Jeanne Lee & Ran Blake "The Newest Sound Around" (1961) and Tina May & Nikki Iles "Change Of Sky" (1997)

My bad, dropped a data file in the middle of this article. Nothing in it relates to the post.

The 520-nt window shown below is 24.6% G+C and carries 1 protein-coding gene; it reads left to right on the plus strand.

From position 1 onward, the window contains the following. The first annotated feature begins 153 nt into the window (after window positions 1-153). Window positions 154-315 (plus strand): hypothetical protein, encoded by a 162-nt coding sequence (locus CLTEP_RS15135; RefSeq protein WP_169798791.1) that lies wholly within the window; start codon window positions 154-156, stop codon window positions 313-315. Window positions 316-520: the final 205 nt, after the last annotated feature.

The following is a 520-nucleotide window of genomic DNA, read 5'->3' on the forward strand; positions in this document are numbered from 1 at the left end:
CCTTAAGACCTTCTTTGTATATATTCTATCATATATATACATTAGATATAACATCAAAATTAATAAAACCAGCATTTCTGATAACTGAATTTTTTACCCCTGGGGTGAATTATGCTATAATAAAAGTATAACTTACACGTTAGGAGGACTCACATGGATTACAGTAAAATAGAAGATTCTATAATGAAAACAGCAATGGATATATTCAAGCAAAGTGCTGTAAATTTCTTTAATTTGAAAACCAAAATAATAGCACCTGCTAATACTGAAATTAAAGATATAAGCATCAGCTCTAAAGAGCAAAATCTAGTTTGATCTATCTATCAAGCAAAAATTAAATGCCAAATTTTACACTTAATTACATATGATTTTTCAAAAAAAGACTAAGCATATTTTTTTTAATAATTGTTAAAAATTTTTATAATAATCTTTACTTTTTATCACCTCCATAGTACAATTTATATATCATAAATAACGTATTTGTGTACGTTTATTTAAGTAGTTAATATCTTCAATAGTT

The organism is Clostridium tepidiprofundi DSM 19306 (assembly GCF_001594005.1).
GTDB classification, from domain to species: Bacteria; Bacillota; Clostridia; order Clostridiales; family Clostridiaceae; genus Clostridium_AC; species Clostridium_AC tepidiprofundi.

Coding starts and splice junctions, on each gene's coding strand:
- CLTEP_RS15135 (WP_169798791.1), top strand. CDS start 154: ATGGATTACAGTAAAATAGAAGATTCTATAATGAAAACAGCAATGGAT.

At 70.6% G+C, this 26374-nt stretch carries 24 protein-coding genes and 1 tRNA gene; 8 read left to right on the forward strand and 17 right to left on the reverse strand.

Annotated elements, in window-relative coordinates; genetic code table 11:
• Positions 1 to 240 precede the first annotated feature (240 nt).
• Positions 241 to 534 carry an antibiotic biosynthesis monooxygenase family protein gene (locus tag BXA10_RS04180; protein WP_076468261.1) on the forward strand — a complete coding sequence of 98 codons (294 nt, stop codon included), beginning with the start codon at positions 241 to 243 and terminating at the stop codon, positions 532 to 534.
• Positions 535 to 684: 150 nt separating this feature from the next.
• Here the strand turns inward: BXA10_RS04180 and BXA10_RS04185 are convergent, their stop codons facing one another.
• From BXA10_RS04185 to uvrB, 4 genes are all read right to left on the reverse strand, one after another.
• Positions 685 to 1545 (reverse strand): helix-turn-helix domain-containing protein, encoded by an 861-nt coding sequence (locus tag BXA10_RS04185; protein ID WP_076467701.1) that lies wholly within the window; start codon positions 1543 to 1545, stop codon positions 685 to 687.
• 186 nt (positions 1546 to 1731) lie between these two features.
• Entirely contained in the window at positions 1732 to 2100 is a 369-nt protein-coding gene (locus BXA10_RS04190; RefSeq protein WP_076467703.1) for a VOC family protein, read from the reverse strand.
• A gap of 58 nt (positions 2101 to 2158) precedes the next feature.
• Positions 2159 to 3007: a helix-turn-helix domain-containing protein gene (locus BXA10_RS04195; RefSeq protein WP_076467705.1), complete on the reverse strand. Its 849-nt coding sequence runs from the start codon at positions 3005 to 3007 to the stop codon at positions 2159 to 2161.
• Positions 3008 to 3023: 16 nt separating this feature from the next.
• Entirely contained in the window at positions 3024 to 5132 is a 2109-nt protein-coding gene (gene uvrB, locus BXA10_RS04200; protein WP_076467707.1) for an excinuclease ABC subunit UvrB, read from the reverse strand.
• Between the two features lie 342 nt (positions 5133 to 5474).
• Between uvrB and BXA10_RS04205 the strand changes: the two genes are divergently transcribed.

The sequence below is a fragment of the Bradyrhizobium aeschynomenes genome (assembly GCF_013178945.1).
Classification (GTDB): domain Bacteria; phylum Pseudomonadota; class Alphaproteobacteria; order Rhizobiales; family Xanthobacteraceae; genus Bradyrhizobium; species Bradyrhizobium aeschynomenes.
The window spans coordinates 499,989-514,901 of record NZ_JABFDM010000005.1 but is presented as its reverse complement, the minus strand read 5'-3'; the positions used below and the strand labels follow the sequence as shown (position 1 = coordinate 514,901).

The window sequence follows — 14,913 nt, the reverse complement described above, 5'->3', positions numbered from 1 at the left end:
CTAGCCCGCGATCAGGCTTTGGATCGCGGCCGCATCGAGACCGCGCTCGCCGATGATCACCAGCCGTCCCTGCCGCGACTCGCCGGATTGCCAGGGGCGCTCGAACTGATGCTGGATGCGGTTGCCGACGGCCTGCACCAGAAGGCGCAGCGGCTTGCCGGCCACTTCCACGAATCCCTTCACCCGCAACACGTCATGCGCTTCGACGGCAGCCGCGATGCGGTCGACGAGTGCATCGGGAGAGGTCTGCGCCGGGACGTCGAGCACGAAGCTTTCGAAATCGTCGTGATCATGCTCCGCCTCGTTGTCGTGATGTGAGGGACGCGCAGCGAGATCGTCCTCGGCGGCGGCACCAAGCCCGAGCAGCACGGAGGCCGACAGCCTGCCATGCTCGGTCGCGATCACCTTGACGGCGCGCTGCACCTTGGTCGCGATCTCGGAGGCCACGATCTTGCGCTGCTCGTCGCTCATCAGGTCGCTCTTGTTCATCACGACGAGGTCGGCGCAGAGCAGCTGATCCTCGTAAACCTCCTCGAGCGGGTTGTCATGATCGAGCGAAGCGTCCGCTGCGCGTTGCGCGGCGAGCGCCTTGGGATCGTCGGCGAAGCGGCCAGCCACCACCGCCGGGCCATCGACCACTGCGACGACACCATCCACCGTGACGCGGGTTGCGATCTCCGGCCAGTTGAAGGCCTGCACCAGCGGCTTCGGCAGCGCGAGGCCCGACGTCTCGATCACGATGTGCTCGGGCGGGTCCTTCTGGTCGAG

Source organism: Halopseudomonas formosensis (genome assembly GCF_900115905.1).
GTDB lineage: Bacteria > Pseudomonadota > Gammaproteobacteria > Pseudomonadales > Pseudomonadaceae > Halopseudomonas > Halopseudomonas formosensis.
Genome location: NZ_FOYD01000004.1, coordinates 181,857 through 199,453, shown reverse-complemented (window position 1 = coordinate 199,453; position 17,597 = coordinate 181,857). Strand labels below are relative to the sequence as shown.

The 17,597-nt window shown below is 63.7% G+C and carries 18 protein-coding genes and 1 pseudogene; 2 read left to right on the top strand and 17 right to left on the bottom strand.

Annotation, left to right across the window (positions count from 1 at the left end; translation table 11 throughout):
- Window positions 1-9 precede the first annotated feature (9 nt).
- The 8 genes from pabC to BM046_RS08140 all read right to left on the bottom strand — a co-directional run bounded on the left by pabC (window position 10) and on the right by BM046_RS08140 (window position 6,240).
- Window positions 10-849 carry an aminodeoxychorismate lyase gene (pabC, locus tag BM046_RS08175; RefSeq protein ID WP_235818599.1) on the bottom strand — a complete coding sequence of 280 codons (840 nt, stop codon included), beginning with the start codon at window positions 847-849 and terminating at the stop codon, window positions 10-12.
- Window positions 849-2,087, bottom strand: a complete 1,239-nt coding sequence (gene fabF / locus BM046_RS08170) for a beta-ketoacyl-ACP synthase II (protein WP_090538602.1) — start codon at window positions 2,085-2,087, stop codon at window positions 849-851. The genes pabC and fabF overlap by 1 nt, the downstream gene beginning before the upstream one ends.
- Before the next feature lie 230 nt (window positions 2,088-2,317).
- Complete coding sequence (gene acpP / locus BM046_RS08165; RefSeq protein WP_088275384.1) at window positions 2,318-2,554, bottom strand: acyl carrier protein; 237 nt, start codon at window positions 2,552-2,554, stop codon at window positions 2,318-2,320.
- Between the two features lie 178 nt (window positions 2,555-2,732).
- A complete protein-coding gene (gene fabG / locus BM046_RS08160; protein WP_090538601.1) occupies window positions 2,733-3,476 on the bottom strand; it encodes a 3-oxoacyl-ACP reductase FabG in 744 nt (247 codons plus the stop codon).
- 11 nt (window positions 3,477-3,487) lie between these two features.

In the thirty-six years between the two albums 'tradition' has grown to be a marketing concept aimed at a diminishing audience, ring-fenced and venerated. Lee and Blake, clearly not the most credulous worshippers at the altar of tradition, gof in for the re-invention of songs, and whilst the work of May and Iles is efficient enough, they proceed with too much reverence for tradition to really deconstruct songs in the way that, say, Thelonious Monk would one of his own compositions in the course of a piano solo. Arguably this is the consequence of technique triumphing over ideas -for all of their idiosyncrasies and comparative lack of pianistic technique in particular, Lee and Blake bring more to their interpretation of songs than May and Iles do, and whilst both Lee and May are more than competent singers, it's Lee who has the greater feeling for lyrical interpretation. Coming back to the period between the two albums, it might be said that in it jazz has entered the museum at the same time as it has continued to evolve and thrive as an art form. The paradox, then, is that the product of 1961 seems more vibrant than the product of 1997, which if nothing else confounds the idea of relentless progress.